"Voting centers were put into place well over a month ago," Patterson said. "If there was a problem with not opening a voting center in Lancaster, that could have been addressed a month ago."
Becker said that while he expects Garcia's apparent lead to tighten on Election Day, the coronavirus pandemic makes it nearly impossible to predict whether a late surge from Smith would be enough.
"I'm sure that Democrats will close the gap to some extent in terms of returned ballots by Democratic voters," he said. "The question is, will it be enough, how many people are mailing their ballots in really late, how many people are intending to vote in person—we just don't know because there are so many things that are unusual in this situation that it's hard to extrapolate from anything we've seen before."
Trump took to Twitter following the announcement of the Lancaster voting center, calling the election "rigged" and accusing California Democrats of "trying to steal it from Mike Garcia." His fixation on the race highlights the abundance of national attention surrounding it—in addition to Trump, Garcia has received endorsements from House Minority Leader Kevin McCarthy (R., Calif.), Rep. Dan Crenshaw (R., Texas), and former U.S. ambassador to the United Nations Nikki Haley. Smith, meanwhile, has racked up endorsements from Obama, Clinton, House Speaker Nancy Pelosi (D., Calif.), and Sens. Kamala Harris (D., Calif.) and Amy Klobuchar (D., Minn.).
Hill has also endorsed Smith. The disgraced congresswoman cut a TV ad in late April urging Democrats to turn out for the election. The decision reportedly surprised national Democratic operatives and may backfire—a private December poll showed that Hill's unfavorable rating topped her favorable rating in the district by double digits, according to Politico.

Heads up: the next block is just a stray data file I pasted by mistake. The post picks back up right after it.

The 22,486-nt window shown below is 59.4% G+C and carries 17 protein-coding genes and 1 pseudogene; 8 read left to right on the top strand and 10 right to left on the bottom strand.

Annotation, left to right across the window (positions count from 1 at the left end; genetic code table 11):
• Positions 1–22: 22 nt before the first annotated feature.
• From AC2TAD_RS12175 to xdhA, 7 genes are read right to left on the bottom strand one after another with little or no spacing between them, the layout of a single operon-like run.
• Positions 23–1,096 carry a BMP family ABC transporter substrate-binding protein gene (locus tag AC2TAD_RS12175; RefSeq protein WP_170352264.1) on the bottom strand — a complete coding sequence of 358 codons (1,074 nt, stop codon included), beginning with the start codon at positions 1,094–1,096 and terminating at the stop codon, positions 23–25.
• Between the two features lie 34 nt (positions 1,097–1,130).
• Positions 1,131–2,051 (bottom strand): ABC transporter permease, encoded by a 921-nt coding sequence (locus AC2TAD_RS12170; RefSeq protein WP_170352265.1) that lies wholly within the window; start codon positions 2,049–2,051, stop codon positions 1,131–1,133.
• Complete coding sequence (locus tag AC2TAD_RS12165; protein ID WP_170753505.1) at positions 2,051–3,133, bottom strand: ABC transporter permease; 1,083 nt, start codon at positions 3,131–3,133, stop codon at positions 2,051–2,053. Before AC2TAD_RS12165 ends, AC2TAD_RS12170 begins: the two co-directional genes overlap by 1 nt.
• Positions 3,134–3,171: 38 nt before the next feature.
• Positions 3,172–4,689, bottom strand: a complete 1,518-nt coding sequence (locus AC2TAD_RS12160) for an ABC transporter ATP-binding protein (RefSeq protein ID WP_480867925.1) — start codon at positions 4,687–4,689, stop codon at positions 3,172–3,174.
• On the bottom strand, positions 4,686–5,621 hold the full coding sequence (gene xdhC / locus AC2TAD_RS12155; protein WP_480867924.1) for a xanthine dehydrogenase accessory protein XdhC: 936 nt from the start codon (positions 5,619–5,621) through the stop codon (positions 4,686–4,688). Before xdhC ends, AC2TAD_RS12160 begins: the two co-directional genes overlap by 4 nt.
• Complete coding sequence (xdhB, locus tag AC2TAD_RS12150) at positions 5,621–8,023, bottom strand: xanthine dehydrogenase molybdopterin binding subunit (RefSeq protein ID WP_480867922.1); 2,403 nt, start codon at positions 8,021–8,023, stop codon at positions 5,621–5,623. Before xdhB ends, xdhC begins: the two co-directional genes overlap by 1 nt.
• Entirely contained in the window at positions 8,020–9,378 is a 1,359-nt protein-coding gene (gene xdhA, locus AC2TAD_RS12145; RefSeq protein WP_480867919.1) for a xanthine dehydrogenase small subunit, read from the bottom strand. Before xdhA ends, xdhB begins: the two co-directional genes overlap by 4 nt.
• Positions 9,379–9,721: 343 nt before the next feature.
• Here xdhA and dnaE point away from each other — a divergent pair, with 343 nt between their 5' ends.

Both candidates have used their expanding national profiles to boast impressive fundraising hauls. As of late April, both Smith and Garcia have raised close to $2.3 million and have spent nearly $2 million on the race. Outside groups have also spent big, with the National Republican Congressional Committee and Democratic Congressional Campaign Committee spending more than $3 million on the race combined, according to the Center for Responsive Politics.
Smith gave Garcia and his allies ammunition in late April when she mocked Garcia's military qualifications, contrasting her "constitutional law books" with his "pictures of planes." Garcia graduated first in his flight-school class and flew in more than 30 combat missions.
Smith was also criticized for prioritizing her campaign over the coronavirus pandemic. As chair of California's Joint Legislative Committee on Emergency Management, Smith failed to hold a single committee hearing on the coronavirus. She canceled a hearing scheduled for March 4, one day after she celebrated her primary victory.
Should Garcia hold on to his lead, he will serve the remaining months of Hill's term. Smith and Garcia will then face off again in November to determine who holds the seat for a full two years. While the November race will likely be tougher to win for Garcia given the increased turnout associated with presidential elections, Republicans are hopeful that momentum from the special election will once again put him in a position to win. Regardless of Tuesday's result, Garcia spokesman Lance Trover and Patterson both expressed confidence in the California Republican's matchup against Smith.
"The differences between Mike Garcia and Christy Smith couldn't be more clear—Mike is a former Navy fighter pilot and small businessman who wants to lower taxes, while liberal assemblywoman Smith hasn't met a tax she didn't want to raise on Californians," Trover said.
"That doesn't change in November," Patterson said.
Smith did not respond to a request for comment.